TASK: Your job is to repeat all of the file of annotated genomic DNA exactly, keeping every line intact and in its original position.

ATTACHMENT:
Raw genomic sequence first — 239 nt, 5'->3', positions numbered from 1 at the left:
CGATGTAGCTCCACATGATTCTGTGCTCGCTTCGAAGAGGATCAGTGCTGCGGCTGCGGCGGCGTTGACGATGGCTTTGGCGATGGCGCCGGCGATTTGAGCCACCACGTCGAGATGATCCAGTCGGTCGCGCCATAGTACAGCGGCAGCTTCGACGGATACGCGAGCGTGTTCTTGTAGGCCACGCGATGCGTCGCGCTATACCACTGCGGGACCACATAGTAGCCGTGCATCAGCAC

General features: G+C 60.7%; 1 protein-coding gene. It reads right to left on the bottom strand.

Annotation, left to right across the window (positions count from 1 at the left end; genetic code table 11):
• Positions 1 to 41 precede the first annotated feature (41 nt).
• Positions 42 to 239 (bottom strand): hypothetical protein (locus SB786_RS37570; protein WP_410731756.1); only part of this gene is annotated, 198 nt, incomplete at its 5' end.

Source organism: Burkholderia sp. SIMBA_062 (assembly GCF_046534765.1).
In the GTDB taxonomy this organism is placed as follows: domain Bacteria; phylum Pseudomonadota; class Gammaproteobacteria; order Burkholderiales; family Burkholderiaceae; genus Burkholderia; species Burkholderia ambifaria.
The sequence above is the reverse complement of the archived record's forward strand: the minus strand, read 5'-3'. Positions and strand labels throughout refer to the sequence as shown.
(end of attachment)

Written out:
Raw genomic sequence first — 239 nt, 5'->3', positions numbered from 1 at the left:
CGATGTAGCTCCACATGATTCTGTGCTCGCTTCGAAGAGGATCAGTGCTGCGGCTGCGGCGGCGTTGACGATGGCTTTGGCGATGGCGCCGGCGATTTGAGCCACCACGTCGAGATGATCCAGTCGGTCGCGCCATAGTACAGCGGCAGCTTCGACGGATACGCGAGCGTGTTCTTGTAGGCCACGCGATGCGTCGCGCTATACCACTGCGGGACCACATAGTAGCCGTGCATCAGCAC

General features: G+C 60.7%; 1 protein-coding gene. It reads right to left on the bottom strand.

Annotation, left to right across the window (positions count from 1 at the left end; genetic code table 11):
• Positions 1 to 41 precede the first annotated feature (41 nt).
• Positions 42 to 239 (bottom strand): hypothetical protein (locus SB786_RS37570; protein WP_410731756.1); only part of this gene is annotated, 198 nt, incomplete at its 5' end.

Source organism: Burkholderia sp. SIMBA_062 (assembly GCF_046534765.1).
In the GTDB taxonomy this organism is placed as follows: domain Bacteria; phylum Pseudomonadota; class Gammaproteobacteria; order Burkholderiales; family Burkholderiaceae; genus Burkholderia; species Burkholderia ambifaria.
The sequence above is the reverse complement of the archived record's forward strand: the minus strand, read 5'-3'. Positions and strand labels throughout refer to the sequence as shown.